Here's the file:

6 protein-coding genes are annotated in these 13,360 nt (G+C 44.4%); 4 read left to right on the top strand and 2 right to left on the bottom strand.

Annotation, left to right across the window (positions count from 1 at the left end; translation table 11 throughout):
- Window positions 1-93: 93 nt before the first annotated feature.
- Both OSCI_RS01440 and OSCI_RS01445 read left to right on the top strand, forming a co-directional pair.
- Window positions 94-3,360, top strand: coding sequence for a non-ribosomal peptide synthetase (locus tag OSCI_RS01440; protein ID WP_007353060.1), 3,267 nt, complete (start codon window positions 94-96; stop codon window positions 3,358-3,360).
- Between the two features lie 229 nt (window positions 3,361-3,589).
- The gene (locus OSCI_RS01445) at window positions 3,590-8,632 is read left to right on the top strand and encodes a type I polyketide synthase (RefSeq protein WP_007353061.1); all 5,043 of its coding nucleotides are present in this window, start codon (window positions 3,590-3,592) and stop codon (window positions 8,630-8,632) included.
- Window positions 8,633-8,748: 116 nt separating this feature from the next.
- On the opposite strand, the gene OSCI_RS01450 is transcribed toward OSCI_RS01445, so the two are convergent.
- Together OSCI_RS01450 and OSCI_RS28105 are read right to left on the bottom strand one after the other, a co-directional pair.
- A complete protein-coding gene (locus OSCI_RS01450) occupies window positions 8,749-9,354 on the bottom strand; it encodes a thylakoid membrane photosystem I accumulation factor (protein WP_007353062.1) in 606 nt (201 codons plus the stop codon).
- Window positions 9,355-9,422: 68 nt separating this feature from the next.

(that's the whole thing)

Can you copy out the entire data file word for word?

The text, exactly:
6 protein-coding genes are annotated in these 13,360 nt (G+C 44.4%); 4 read left to right on the top strand and 2 right to left on the bottom strand.

Annotation, left to right across the window (positions count from 1 at the left end; translation table 11 throughout):
- Window positions 1-93: 93 nt before the first annotated feature.
- Both OSCI_RS01440 and OSCI_RS01445 read left to right on the top strand, forming a co-directional pair.
- Window positions 94-3,360, top strand: coding sequence for a non-ribosomal peptide synthetase (locus tag OSCI_RS01440; protein ID WP_007353060.1), 3,267 nt, complete (start codon window positions 94-96; stop codon window positions 3,358-3,360).
- Between the two features lie 229 nt (window positions 3,361-3,589).
- The gene (locus OSCI_RS01445) at window positions 3,590-8,632 is read left to right on the top strand and encodes a type I polyketide synthase (RefSeq protein WP_007353061.1); all 5,043 of its coding nucleotides are present in this window, start codon (window positions 3,590-3,592) and stop codon (window positions 8,630-8,632) included.
- Window positions 8,633-8,748: 116 nt separating this feature from the next.
- On the opposite strand, the gene OSCI_RS01450 is transcribed toward OSCI_RS01445, so the two are convergent.
- Together OSCI_RS01450 and OSCI_RS28105 are read right to left on the bottom strand one after the other, a co-directional pair.
- A complete protein-coding gene (locus OSCI_RS01450) occupies window positions 8,749-9,354 on the bottom strand; it encodes a thylakoid membrane photosystem I accumulation factor (protein WP_007353062.1) in 606 nt (201 codons plus the stop codon).
- Window positions 9,355-9,422: 68 nt separating this feature from the next.